Oracle Scratchpad

April 2, 2014

Tweaking

Filed under: Function based indexes,Indexing,Oracle — Jonathan Lewis @ 6:24 pm BST Apr 2,2014

The following question came up on OTN recently:

Which one gives better performance? Could please explain.

1) nvl( my_column, ‘N’) <> ‘Y’

2) nvl( my_column, ‘N’) = ‘N’

It’s a question that can lead to a good 20 minute discussion – if you were in some sort of development environment and had a fairly free hand to do whatever you wanted.

The most direct answer is that you could expect the performance to be the same whichever option you chose – but the results might be different, of course, unless you had a constraint on my_column that ensured that it would hold only null, ‘Y’, or ‘N’.  (Reminder:  the constraint check (my_column in (‘Y’,’N’) will allow nulls in the column).

On the other hand, if you create a function-based index on nvl(my_column,’N’) then the second option would give the optimizer the opportunity to use the index – which could make it the more efficient option if a sufficiently small quantity of the data from a large table matched the predicate. Of course in this case you would need a histogram on the hidden column definition supporting the index so that the optimizer could detect the data skew.

But if a function-based index is a step in the right direction it’s worth thinking about how to pick the best function-based index.


create index t1_i1 on t1(case my_column when 'Y' then null else 'N' end);

execute dbms_stats.gather_table_stats(user,'t1',method_opt=>'for all columns size 1');

select * from t1 where case my_column when 'Y' then null else 'N' end = 'N';

Provided you can change the queries that use the original predicate, you can create a function-based index that is the smallest possible index to assist your query, and you won’t need a histogram to allow the optimizer to get the correct cardinality since there will be just one distinct value in the index (and the underlying column).

It’s possible to go a little further – what if the typical query that started this discussion was really something like:


select  *
from    t1
where   nvl(my_column, 'N') = 'N'
and     other_column = {some value}

If the nvl() predicate always returned a small fraction of the data we might engineer an index to handle the requirement of the entire where clause:


create index t1_i2 on t1(case my_column when 'Y' then null else other_column end);
execute dbms_stats.gather_table_stats(user,'t1',method_opt=>'for all hidden columns size 254');

In this case you might need a histogram on the hidden column definition supporting the index, which is why I’ve changed my method_opt. We’ve constructed an index that is the smallest possible index that will satisfy the query as precisely as possible while giving the optimizer the best chance of producing accurate cardinality estimates. [Update: until the appearance of Kirill's comment (#1) I forgot to point out that once again you have to change the original SQL from using the nvl() expression to using a case expression that matches the index.]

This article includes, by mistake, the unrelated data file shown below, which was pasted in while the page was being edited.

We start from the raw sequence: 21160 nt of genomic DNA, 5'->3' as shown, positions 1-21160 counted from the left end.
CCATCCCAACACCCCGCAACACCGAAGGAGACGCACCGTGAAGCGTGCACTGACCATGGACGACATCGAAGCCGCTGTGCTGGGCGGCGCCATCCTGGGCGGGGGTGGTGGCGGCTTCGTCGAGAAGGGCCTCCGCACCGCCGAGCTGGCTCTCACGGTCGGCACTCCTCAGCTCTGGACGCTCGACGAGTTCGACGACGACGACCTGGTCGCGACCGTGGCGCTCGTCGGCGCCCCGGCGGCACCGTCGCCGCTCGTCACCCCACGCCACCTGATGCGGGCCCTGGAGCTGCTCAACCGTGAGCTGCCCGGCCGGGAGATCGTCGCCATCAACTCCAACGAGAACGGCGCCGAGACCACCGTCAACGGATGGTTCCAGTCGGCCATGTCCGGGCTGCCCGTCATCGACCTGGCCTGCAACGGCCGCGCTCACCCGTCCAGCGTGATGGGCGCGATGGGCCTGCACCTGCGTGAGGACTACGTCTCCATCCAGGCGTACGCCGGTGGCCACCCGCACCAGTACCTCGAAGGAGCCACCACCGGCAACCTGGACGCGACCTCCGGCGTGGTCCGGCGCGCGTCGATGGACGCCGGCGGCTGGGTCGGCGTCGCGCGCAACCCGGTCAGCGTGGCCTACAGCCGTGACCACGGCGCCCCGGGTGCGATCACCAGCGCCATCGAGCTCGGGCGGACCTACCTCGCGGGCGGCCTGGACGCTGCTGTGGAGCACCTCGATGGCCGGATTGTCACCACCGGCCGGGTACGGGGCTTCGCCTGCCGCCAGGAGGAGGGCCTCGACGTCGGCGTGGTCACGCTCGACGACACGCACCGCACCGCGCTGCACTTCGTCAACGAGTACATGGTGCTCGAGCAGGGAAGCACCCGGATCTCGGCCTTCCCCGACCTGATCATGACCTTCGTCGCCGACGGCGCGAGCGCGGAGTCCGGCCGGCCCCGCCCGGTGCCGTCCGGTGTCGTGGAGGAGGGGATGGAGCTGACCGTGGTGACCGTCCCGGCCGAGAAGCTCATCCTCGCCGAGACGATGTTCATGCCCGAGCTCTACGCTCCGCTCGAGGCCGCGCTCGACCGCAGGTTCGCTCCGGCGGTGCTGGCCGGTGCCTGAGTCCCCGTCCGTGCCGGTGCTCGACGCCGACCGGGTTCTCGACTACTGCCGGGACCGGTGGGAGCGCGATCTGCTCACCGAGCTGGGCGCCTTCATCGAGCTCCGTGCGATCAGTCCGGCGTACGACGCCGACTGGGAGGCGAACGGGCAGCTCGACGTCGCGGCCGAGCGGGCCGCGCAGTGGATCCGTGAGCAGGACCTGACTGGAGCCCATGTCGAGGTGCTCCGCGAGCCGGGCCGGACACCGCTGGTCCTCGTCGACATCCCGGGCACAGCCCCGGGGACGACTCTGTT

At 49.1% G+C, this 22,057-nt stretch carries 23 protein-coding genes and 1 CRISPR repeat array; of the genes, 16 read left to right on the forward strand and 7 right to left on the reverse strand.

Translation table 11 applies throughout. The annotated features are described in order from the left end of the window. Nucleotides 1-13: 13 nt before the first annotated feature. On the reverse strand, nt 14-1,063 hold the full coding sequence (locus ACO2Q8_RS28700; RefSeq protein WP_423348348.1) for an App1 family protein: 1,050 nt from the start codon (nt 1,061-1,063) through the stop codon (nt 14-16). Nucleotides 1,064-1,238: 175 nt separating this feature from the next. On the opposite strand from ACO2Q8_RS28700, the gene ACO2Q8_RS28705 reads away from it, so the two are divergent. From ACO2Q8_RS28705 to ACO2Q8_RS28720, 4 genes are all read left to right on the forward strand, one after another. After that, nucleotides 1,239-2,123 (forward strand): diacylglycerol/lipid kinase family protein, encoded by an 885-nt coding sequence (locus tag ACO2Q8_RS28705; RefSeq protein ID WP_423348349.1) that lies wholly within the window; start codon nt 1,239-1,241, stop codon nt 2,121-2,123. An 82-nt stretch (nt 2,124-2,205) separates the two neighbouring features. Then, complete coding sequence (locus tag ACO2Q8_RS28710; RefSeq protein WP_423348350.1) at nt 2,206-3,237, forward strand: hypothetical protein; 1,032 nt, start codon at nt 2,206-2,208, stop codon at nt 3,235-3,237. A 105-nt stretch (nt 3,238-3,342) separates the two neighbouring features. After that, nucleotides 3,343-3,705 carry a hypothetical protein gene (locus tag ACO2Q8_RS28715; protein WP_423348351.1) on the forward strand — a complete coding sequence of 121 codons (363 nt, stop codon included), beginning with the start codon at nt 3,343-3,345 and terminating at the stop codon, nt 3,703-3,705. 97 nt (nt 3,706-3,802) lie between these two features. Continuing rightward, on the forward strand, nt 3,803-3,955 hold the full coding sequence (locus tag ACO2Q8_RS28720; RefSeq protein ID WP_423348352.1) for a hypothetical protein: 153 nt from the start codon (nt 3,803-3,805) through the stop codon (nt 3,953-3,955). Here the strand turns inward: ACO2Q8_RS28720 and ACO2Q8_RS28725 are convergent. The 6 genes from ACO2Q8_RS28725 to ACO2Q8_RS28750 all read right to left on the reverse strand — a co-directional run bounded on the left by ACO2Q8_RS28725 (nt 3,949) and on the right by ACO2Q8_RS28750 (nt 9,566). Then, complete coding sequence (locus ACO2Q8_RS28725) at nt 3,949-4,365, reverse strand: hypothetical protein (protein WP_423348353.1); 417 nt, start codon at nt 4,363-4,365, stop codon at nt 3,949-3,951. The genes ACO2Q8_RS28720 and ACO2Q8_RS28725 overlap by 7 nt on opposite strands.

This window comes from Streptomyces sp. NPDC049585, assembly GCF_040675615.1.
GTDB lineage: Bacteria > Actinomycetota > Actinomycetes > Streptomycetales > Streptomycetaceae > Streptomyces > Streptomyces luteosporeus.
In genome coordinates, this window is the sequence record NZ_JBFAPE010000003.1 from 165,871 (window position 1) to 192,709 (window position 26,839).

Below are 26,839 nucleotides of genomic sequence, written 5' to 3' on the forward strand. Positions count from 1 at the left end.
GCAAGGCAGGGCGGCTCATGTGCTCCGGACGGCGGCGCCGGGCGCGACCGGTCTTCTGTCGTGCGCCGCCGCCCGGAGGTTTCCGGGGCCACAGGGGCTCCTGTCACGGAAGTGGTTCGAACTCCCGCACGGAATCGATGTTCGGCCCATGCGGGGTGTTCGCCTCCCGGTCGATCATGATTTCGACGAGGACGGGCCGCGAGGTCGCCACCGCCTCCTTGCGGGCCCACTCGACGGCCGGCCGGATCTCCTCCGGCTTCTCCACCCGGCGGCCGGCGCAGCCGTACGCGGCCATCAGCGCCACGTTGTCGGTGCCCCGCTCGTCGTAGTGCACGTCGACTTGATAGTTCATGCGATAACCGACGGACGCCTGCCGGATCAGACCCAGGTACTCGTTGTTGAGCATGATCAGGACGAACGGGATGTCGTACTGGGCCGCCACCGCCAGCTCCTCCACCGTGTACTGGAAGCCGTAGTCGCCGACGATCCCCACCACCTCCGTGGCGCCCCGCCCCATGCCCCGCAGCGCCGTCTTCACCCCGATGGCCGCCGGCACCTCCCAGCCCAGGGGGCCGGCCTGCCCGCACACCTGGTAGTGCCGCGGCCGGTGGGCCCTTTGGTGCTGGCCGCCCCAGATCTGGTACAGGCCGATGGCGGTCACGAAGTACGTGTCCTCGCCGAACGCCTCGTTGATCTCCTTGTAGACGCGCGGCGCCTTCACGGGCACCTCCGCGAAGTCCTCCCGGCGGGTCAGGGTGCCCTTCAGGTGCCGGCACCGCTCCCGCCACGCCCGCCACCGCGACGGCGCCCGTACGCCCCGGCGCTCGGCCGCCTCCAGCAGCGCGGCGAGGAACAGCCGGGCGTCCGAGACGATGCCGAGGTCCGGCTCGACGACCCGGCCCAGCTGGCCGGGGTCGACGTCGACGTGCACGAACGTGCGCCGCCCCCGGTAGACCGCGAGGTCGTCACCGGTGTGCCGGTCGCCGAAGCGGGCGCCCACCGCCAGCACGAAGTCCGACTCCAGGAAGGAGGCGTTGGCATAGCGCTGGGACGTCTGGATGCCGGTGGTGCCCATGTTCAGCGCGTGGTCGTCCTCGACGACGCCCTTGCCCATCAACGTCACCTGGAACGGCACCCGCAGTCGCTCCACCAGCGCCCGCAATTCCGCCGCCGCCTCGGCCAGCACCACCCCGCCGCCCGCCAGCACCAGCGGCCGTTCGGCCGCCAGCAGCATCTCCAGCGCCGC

Footnote

It would be easy to fall into the trap of playing around with this type of tweaking every time you hit a performance problem. Bear in mind, though, that even indexes which are as small and accurately targeted as possible can introduce various types of overhead (contention, cost of gathering stats, instability of histogram collection); so always try to think through the potential costs as well as the benefits of such an approach – is it really worth the effort.

It’s also worth noting that things don’t always work the way you expect.

Finally, of course, you might choose to create “proper” virtual columns in 11g so that you can refer to them by name, rather than handling them indirectly as you have to when they are “undocumented” hidden columns generated by function-based indexes.

 

2 Comments »

  1. Hi jonathan
    Thanks for a very interesting case. However I can not force index t1_i2 to be used. Can you explain why. Example is below:

    create table t1 (my_column varchar2(1), other_column number(10));
    insert into t1 values(NULL,10);
    insert into t1 values(NULL,10);
    insert into t1 values(NULL,10);
    insert into t1 values(NULL,10);
    insert into t1 values(NULL,10);
    insert into t1 values(NULL,10);
    insert into t1 values(NULL,10);
    insert into t1 values(NULL,10);
    insert into t1 values(NULL,10);
    insert into t1 values(NULL,10);
    insert into t1 values('Y',5);
    insert into t1 values('Y',5);
    insert into t1 values('Y',5);
    insert into t1 values('Y',5);
    insert into t1 values('Y',5);
    insert into t1 values('Y',5);
    insert into t1 values('N',3);
    insert into t1 values('N',3);
    insert into t1 values('N',3);
    commit;
    create index t1_i2 on t1(case my_column when 'Y' then null else other_column end);
    execute dbms_stats.gather_table_stats(user,'t1',method_opt=>'for all hidden columns size 254');
    select * from t1 where nvl(my_column, 'N') = 'N' and other_column = 3;
    select /*+ INDEX (t1 t1_i2)*/ * from t1 where nvl(my_column, 'N') = 'N' and other_column = 3;
    

    –> same result – FTS

    Thanks

    — Kirill Loifman

    Comment by Kirill — April 15, 2014 @ 10:00 am BST Apr 15,2014 | Reply

    • Kirill,

      I forgot to point out that you would also have to change the nvl() expression in the original SQL to an equivalent case expression matching the alternative index.

      Comment by Jonathan Lewis — April 15, 2014 @ 3:21 pm BST Apr 15,2014 | Reply


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